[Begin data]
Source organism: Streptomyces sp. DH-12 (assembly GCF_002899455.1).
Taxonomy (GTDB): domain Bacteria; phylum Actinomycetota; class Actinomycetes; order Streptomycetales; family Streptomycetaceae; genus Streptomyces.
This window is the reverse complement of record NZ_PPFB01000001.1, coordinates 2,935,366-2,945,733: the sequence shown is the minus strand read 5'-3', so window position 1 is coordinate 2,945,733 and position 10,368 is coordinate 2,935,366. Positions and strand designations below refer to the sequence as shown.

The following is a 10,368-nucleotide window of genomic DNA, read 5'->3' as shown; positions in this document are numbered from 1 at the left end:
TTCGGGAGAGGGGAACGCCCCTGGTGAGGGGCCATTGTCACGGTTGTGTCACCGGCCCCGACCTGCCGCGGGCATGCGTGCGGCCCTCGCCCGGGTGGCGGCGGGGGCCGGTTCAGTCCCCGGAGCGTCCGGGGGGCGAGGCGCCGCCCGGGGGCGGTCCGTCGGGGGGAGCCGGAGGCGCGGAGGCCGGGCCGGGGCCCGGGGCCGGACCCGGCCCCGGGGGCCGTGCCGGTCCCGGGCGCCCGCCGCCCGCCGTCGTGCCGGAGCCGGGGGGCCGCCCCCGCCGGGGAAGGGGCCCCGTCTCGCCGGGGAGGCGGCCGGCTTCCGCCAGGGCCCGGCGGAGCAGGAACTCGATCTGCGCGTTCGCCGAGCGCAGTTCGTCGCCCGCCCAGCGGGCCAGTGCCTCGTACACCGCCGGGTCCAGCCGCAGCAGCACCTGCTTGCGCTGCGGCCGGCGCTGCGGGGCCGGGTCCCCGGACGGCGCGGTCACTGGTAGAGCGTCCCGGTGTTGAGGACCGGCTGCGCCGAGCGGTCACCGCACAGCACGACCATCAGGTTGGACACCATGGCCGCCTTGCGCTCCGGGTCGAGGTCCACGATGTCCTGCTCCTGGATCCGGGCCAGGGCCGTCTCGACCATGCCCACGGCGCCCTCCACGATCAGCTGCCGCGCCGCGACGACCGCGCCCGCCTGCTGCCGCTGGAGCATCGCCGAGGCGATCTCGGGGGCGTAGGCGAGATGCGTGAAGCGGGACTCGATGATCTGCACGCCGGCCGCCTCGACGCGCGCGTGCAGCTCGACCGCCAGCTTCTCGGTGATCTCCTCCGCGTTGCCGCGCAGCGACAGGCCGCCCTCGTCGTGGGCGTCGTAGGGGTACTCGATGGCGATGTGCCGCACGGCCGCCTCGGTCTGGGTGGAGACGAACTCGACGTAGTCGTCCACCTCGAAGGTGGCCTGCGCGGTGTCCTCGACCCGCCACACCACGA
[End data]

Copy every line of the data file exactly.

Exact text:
Source organism: Streptomyces sp. DH-12 (assembly GCF_002899455.1).
Taxonomy (GTDB): domain Bacteria; phylum Actinomycetota; class Actinomycetes; order Streptomycetales; family Streptomycetaceae; genus Streptomyces.
This window is the reverse complement of record NZ_PPFB01000001.1, coordinates 2,935,366-2,945,733: the sequence shown is the minus strand read 5'-3', so window position 1 is coordinate 2,945,733 and position 10,368 is coordinate 2,935,366. Positions and strand designations below refer to the sequence as shown.

The following is a 10,368-nucleotide window of genomic DNA, read 5'->3' as shown; positions in this document are numbered from 1 at the left end:
TTCGGGAGAGGGGAACGCCCCTGGTGAGGGGCCATTGTCACGGTTGTGTCACCGGCCCCGACCTGCCGCGGGCATGCGTGCGGCCCTCGCCCGGGTGGCGGCGGGGGCCGGTTCAGTCCCCGGAGCGTCCGGGGGGCGAGGCGCCGCCCGGGGGCGGTCCGTCGGGGGGAGCCGGAGGCGCGGAGGCCGGGCCGGGGCCCGGGGCCGGACCCGGCCCCGGGGGCCGTGCCGGTCCCGGGCGCCCGCCGCCCGCCGTCGTGCCGGAGCCGGGGGGCCGCCCCCGCCGGGGAAGGGGCCCCGTCTCGCCGGGGAGGCGGCCGGCTTCCGCCAGGGCCCGGCGGAGCAGGAACTCGATCTGCGCGTTCGCCGAGCGCAGTTCGTCGCCCGCCCAGCGGGCCAGTGCCTCGTACACCGCCGGGTCCAGCCGCAGCAGCACCTGCTTGCGCTGCGGCCGGCGCTGCGGGGCCGGGTCCCCGGACGGCGCGGTCACTGGTAGAGCGTCCCGGTGTTGAGGACCGGCTGCGCCGAGCGGTCACCGCACAGCACGACCATCAGGTTGGACACCATGGCCGCCTTGCGCTCCGGGTCGAGGTCCACGATGTCCTGCTCCTGGATCCGGGCCAGGGCCGTCTCGACCATGCCCACGGCGCCCTCCACGATCAGCTGCCGCGCCGCGACGACCGCGCCCGCCTGCTGCCGCTGGAGCATCGCCGAGGCGATCTCGGGGGCGTAGGCGAGATGCGTGAAGCGGGACTCGATGATCTGCACGCCGGCCGCCTCGACGCGCGCGTGCAGCTCGACCGCCAGCTTCTCGGTGATCTCCTCCGCGTTGCCGCGCAGCGACAGGCCGCCCTCGTCGTGGGCGTCGTAGGGGTACTCGATGGCGATGTGCCGCACGGCCGCCTCGGTCTGGGTGGAGACGAACTCGACGTAGTCGTCCACCTCGAAGGTGGCCTGCGCGGTGTCCTCGACCCGCCACACCACGA